Facebook Acquires Messaging Service WhatsApp For $19bn

The social networking site says the move is aimed at accelerating growth in both the companies.



Social networking site Facebook announced that it has acquired mobile messaging app WhatsApp for a total of $19 billion in a major deal that is expected to grow the social network’s reach to young users.

Under the deal, Facebook will pay $4 billion in cash and approximately $12 billion worth in shares. The agreement also provides for an additional $3 billion in restricted stock units that will be given over four years subsequent to the deal closing.

Started five years ago, WhatsApp now has 450 million monthly users, and says it currently adds more than one million new registered users per day.

The company claims it is against advertising on the platform, and charges users an annual subscription fee of $1 after the first year.

In a statement, Facebook said that the combination will help accelerate growth and user engagement across both companies.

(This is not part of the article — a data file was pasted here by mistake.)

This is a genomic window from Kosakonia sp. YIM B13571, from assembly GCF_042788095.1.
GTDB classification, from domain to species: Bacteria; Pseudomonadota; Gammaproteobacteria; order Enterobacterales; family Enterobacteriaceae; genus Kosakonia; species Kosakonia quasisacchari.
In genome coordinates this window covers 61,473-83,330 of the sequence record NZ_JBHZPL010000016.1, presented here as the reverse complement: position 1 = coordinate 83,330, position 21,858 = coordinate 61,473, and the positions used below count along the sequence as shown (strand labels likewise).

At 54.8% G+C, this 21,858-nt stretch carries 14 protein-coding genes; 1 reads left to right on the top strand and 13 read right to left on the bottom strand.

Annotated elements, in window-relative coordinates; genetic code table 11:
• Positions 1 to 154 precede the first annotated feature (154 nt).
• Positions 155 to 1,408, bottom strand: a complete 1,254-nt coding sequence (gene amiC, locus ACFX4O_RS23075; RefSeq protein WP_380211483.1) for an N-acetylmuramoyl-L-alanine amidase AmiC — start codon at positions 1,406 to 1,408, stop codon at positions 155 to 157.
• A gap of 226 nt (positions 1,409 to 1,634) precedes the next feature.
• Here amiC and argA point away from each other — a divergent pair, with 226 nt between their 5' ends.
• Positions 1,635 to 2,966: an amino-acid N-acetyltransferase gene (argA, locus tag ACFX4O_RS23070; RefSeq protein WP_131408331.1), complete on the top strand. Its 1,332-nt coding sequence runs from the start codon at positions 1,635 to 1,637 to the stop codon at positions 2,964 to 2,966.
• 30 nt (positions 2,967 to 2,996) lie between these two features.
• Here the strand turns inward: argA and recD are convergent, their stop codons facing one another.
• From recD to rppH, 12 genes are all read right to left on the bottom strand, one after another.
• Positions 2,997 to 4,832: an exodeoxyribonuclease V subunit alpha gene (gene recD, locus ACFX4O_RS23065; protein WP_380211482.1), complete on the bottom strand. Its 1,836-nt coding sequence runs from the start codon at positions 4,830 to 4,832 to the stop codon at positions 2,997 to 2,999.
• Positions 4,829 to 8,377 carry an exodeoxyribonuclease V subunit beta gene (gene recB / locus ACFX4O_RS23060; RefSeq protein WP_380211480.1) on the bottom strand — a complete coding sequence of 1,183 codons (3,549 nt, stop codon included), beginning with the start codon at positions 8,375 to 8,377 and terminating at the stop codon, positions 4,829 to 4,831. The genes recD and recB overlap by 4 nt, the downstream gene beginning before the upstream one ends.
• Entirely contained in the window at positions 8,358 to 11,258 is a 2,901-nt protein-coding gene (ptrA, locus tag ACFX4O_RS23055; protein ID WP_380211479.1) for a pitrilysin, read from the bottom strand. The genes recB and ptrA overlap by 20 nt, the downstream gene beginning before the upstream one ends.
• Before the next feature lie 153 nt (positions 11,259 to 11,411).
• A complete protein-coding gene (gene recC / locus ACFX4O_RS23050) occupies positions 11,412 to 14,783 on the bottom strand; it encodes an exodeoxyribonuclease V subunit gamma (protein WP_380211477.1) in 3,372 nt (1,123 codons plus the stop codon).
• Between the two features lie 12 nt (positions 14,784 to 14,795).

“WhatsApp is on a path to connect one billion people,” said Mark Zuckerberg, Facebook founder and CEO.

“The services that reach that milestone are all incredibly valuable.”

Jan Koum, WhatsApp co-founder and CEO, said, “WhatsApp’s extremely high user engagement and rapid growth are driven by the simple, powerful and instantaneous messaging capabilities we provide.”

Koum will now join Facebook’s board of directors.

Facebook also asserted that WhatsApp’s brand will be “maintained” and that its messaging product and Facebook’s existing Messenger app will continue to operate as standalone applications.

The social networking site is rapidly snapping up smaller companies as it aims to expand its offering. In 2012, Facebook spent $1 billion to buy photo sharing service Instagram.

Experts say the move will also help Facebook grow its reach among younger users, who are increasingly opting for instant messaging apps over social networks.

Facebook was advised by Allen & Company and Weil, Gotshal & Manges and WhatsApp was advised by Morgan Stanley and Fenwick & West.